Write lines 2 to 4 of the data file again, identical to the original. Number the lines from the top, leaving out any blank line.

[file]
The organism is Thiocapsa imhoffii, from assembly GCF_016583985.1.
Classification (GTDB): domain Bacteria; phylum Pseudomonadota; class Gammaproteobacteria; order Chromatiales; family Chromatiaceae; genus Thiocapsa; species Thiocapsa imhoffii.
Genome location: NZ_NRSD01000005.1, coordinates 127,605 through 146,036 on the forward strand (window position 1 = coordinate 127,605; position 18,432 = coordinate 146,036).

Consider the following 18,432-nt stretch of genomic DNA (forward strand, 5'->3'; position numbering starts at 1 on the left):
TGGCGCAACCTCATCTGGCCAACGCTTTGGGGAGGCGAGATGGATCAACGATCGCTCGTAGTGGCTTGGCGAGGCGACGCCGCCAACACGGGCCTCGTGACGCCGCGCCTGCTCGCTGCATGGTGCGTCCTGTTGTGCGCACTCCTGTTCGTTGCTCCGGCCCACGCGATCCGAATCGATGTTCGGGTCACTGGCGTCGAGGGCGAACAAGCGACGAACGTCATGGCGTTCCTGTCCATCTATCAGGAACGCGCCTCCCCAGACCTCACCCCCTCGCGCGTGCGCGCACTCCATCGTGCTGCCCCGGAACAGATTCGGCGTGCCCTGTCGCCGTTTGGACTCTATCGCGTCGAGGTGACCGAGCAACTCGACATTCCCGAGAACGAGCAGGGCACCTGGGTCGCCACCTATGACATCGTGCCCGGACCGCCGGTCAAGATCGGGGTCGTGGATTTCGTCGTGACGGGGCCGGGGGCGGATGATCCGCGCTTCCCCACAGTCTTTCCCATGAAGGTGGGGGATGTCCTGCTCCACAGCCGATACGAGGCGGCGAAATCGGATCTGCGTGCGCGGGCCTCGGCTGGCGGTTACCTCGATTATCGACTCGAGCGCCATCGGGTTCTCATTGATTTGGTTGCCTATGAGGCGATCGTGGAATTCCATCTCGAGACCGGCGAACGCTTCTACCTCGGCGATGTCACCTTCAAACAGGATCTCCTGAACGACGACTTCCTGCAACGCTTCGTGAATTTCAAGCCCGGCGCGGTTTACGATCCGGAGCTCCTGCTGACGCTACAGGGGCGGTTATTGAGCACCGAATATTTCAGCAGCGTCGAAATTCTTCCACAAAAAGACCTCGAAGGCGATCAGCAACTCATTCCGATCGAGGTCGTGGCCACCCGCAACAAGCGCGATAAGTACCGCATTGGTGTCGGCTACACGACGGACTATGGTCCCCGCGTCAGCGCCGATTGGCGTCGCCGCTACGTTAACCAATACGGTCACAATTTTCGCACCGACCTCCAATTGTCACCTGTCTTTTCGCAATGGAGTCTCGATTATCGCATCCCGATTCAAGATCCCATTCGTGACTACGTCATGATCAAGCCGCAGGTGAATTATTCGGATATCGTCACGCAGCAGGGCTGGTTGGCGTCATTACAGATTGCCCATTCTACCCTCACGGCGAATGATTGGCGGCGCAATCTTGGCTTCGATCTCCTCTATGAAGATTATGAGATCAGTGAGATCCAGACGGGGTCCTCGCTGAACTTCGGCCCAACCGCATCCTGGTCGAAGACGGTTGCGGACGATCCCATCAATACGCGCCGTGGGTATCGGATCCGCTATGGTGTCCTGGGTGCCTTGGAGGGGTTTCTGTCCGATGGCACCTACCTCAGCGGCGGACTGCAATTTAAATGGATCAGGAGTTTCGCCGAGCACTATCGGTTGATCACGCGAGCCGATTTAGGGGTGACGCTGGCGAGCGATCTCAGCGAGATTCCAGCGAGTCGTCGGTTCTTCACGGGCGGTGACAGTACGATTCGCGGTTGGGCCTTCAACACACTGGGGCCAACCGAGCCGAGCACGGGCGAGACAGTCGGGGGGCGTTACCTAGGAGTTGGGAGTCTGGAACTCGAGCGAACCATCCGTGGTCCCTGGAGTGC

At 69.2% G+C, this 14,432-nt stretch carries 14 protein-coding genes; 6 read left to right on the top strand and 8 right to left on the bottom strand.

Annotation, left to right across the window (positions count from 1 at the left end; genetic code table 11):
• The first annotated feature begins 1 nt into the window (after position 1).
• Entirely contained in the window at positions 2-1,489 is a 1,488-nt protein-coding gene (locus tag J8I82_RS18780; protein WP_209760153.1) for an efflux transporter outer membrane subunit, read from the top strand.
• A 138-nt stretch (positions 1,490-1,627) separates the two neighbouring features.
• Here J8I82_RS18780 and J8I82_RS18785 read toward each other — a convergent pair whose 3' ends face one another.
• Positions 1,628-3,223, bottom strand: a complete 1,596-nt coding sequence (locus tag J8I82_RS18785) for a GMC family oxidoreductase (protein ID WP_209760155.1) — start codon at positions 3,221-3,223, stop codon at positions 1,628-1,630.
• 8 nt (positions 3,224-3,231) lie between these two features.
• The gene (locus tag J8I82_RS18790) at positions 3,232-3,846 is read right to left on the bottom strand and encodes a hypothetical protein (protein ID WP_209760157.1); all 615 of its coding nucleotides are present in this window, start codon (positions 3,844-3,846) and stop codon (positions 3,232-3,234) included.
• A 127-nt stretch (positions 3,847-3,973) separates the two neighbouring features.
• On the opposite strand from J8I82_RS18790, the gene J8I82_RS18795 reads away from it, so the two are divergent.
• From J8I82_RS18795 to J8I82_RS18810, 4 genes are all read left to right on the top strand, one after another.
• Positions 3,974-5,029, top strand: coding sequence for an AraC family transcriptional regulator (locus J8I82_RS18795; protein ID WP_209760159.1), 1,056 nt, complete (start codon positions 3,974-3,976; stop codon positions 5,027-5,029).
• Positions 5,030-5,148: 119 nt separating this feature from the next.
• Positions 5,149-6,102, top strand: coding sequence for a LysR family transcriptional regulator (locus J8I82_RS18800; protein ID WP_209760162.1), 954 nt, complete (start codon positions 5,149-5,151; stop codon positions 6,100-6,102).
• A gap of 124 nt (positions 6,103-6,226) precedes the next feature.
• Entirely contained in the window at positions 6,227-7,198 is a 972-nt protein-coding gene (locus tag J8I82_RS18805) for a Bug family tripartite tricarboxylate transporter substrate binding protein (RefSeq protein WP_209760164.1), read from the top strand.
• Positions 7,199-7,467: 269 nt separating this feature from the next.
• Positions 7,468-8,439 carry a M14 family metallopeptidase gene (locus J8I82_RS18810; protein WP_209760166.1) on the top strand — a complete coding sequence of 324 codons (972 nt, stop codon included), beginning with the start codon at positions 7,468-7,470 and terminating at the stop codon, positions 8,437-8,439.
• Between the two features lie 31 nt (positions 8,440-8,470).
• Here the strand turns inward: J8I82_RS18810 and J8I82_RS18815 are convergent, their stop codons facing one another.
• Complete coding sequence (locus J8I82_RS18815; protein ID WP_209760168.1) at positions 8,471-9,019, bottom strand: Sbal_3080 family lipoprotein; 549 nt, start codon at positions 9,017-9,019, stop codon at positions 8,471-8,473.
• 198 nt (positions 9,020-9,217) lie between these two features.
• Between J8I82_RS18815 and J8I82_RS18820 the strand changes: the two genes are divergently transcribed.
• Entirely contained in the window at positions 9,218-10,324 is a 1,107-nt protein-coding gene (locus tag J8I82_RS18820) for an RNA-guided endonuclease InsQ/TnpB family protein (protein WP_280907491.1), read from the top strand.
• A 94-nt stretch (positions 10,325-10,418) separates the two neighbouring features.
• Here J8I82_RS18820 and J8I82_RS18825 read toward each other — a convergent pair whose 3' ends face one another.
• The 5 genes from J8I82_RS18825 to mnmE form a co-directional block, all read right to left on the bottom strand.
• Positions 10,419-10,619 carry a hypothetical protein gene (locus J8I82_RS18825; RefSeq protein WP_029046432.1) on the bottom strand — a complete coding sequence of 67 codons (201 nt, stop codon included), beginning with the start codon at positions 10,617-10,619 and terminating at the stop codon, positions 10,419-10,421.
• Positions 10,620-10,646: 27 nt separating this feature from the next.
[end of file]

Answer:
Classification (GTDB): domain Bacteria; phylum Pseudomonadota; class Gammaproteobacteria; order Chromatiales; family Chromatiaceae; genus Thiocapsa; species Thiocapsa imhoffii.
Genome location: NZ_NRSD01000005.1, coordinates 127,605 through 146,036 on the forward strand (window position 1 = coordinate 127,605; position 18,432 = coordinate 146,036).

Consider the following 18,432-nt stretch of genomic DNA (forward strand, 5'->3'; position numbering starts at 1 on the left):